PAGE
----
Urgent need to design a more sustainable future: SUTD forum

DPM Heng Swee Keat (centre) with panellists (from right) Professor Chong Tow Chong, Ms Roxanne Ong, Professor Nathalie de Vries, and moderator Tai Lee Siang at SUTD's Design Innovation Forum on May 26. ST PHOTO: DESMOND WEE

SINGAPORE - Design should be harnessed to create innovations for a happier and more sustainable world. This was the key message at the Singapore University of Technology and Design’s (SUTD) Design Innovation Forum 2023 on Friday.

This is the third year that the forum, held at the SUTD Auditorium, has been organised in partnership with The Straits Times.

Discussing the theme of Design For A Sustainable World, panellists highlighted how design can play a crucial role in creating sustainable solutions and shaping a better future.

In the light of the environmental challenges that the world is facing, such as climate change and the loss of biodiversity, future generations need innovative measures to create a sustainable world for them to live in.

Deputy Prime Minister Heng Swee Keat, the event’s guest of honour, said in his opening remarks that Singapore’s founding prime minister Lee Kuan Yew tackled the issue of designing for sustainability long before it was a buzzword.

“One of Mr Lee’s consuming passions was about trees. We are one of the rare city-states to have such a high percentage of green cover,” said Mr Heng.

Mr Heng reminded the audience that Mr Lee placed great emphasis on greening Singapore and stressed that it is something we should continue to be committed to, because climate change is an existential challenge for Singapore.

Panel member and founding partner of Dutch architecture and urban design firm MVRDV, Professor Nathalie de Vries, spoke about the significance of sustainable design in architecture and urban planning, to make buildings less singular in function, more productive and more transformative.

This multiplicity in design makes buildings more resilient in the face of unknown challenges in the future.

“We want to understand what we are going towards, so we can help by imagining possible futures,” she said in response to a question about redesigning existing Asian cities which are densely populated and contribute to pollution.

In his keynote address, Professor Chong Tow Chong, president of SUTD, stressed the importance of institutes of higher learning (IHLs) to sustainability in Singapore.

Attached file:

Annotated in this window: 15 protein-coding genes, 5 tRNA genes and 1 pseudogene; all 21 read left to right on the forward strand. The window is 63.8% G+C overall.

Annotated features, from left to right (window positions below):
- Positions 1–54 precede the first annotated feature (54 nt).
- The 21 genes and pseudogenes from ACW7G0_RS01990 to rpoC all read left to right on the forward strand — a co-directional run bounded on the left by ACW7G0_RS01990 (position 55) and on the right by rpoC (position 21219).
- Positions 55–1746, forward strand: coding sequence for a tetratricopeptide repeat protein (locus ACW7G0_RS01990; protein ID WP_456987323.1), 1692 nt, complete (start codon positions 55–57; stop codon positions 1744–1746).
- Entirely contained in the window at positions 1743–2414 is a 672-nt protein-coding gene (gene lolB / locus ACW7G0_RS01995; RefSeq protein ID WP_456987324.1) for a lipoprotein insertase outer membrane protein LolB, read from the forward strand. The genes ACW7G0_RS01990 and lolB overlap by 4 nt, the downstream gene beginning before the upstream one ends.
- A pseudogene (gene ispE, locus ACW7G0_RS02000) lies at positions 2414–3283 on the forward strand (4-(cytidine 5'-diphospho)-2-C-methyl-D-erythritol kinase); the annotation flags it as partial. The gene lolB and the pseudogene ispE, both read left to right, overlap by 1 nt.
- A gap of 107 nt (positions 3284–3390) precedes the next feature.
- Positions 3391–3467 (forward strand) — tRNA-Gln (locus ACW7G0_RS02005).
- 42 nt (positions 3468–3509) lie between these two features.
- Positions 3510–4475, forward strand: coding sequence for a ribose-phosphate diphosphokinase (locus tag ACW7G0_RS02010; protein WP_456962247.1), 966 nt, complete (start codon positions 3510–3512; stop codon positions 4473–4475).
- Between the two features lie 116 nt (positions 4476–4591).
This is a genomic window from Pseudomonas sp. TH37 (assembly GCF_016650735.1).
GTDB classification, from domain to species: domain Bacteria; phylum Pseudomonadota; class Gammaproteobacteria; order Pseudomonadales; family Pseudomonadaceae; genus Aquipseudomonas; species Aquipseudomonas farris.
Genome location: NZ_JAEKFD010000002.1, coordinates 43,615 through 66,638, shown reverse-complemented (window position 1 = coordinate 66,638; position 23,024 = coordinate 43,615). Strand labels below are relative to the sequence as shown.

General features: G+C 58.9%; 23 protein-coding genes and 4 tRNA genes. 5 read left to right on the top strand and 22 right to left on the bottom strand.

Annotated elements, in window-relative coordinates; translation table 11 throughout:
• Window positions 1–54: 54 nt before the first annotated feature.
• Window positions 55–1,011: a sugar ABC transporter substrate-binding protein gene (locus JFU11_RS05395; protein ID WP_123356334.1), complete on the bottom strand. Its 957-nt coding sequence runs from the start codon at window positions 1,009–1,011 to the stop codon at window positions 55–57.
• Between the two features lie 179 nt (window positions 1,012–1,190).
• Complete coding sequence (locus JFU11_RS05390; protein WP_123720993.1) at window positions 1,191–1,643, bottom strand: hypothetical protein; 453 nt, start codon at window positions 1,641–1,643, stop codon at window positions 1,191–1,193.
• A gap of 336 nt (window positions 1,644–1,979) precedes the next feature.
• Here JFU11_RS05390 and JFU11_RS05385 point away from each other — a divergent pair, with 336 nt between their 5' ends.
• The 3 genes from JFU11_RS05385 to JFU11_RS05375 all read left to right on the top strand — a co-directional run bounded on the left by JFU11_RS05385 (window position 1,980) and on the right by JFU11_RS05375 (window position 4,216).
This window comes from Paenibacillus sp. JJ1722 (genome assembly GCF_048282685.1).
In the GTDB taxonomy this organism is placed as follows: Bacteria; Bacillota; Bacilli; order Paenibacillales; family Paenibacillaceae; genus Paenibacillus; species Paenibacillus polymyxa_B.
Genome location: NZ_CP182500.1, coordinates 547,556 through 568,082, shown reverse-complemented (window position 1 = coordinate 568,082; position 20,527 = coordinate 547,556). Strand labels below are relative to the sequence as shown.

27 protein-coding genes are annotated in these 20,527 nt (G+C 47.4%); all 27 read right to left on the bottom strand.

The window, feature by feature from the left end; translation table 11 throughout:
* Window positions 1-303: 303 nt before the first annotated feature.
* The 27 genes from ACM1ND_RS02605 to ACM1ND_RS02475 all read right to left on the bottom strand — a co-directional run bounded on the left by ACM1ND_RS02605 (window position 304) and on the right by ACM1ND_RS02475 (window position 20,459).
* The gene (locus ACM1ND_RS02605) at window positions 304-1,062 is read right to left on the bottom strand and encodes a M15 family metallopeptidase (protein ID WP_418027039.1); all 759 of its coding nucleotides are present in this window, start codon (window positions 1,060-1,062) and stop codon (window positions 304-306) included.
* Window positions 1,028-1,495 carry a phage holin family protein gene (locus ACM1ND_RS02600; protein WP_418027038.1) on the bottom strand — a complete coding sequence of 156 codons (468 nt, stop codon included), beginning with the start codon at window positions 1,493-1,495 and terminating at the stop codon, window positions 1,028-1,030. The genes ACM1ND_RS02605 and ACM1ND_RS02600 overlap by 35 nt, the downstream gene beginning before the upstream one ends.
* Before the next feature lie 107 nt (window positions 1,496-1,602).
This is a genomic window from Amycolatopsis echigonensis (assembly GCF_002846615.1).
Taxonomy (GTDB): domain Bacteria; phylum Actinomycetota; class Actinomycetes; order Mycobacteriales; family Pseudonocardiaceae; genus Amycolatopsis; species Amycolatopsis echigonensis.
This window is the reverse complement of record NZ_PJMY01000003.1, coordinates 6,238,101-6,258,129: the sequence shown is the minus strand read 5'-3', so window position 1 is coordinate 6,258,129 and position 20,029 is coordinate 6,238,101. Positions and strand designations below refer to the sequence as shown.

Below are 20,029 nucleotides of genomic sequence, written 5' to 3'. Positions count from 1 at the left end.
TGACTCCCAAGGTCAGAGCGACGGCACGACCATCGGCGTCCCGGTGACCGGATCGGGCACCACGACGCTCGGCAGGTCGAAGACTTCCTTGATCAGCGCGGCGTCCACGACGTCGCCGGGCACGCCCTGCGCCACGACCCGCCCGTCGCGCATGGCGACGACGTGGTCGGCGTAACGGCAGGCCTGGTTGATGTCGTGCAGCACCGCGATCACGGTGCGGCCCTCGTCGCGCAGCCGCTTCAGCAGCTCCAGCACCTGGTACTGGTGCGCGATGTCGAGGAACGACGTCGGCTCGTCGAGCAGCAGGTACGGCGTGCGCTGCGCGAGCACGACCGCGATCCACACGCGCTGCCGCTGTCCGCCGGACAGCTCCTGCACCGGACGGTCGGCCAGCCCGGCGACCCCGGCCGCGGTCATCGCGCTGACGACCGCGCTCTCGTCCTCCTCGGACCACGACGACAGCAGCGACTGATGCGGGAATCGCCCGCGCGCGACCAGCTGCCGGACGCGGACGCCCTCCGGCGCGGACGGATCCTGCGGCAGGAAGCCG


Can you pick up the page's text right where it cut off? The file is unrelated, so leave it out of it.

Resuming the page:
IHLs are crucial as hubs for research and innovation in sustainable technology and solutions, he said. They are also key collaborators with industry partners, government agencies and organisations to develop and implement sustainable solutions.

With a focus on the circular economy where design plays a key role, SUTD’s sustainability concept map uses an interdisciplinary approach to provide education for sustainable action, he added.

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The theme for Singapore University of Technology and Design’s Design Innovation Forum was Design for a Sustainable World. Panellists highlighted how design can play a crucial role in creating sustainable solutions and shaping a better future.

The panel also addressed the need to embrace digitalisation and how advances in robotics and artificial intelligence (AI) would change the economic landscape significantly.

Ms Roxanne Ong, senior vice-president of strategy, innovations and education at beauty brand Shiseido’s Digital Transformation Office, shared her experience in navigating the ever-evolving technological disruptions within the Shiseido ecosystem, and how the Japanese company capitalised on them.

Shiseido has been on a digital transformation journey since 2016 to revolutionise its customers’ decision-making journey. Ms Ong said the company is cognisant of the need to use technology mindfully.

“There is a colossal cost of carbon on the environment when it comes to information technology,” she said.

Ms Ong said that there is a need to recalculate the hype around AI and how far we should explore its possibilities in the light of the carbon emissions from using this technology.

In designing for a sustainable future, she advocated for the responsible pursuit of digital technologies that would make meaningful differences to our lives.

The forum concluded with an award presentation to the winners of the inaugural ArchiFuture Design Challenge. This challenge, which will be an annual design competition organised by SUTD’s Architecture and Sustainable Design Pillar, focuses on a new narrative for the future of Singapore city.

Participants were tasked to design a building, of about 2,000 sq m to 4,000 sq m, at any chosen site in Singapore, in response to this year’s theme.

Twenty teams participated in the secondary school and junior college category, and 33 teams participated in the polytechnic category.

The top winner in the secondary school and junior college category is The Pack FR, whose team members consist of Tang Shiyin from Hwa Chong Institution and Poh Hui Yee from Eunoia Junior College.

The top winner in the polytechnic category is Ng Choon Yee from Nanyang Polytechnic.

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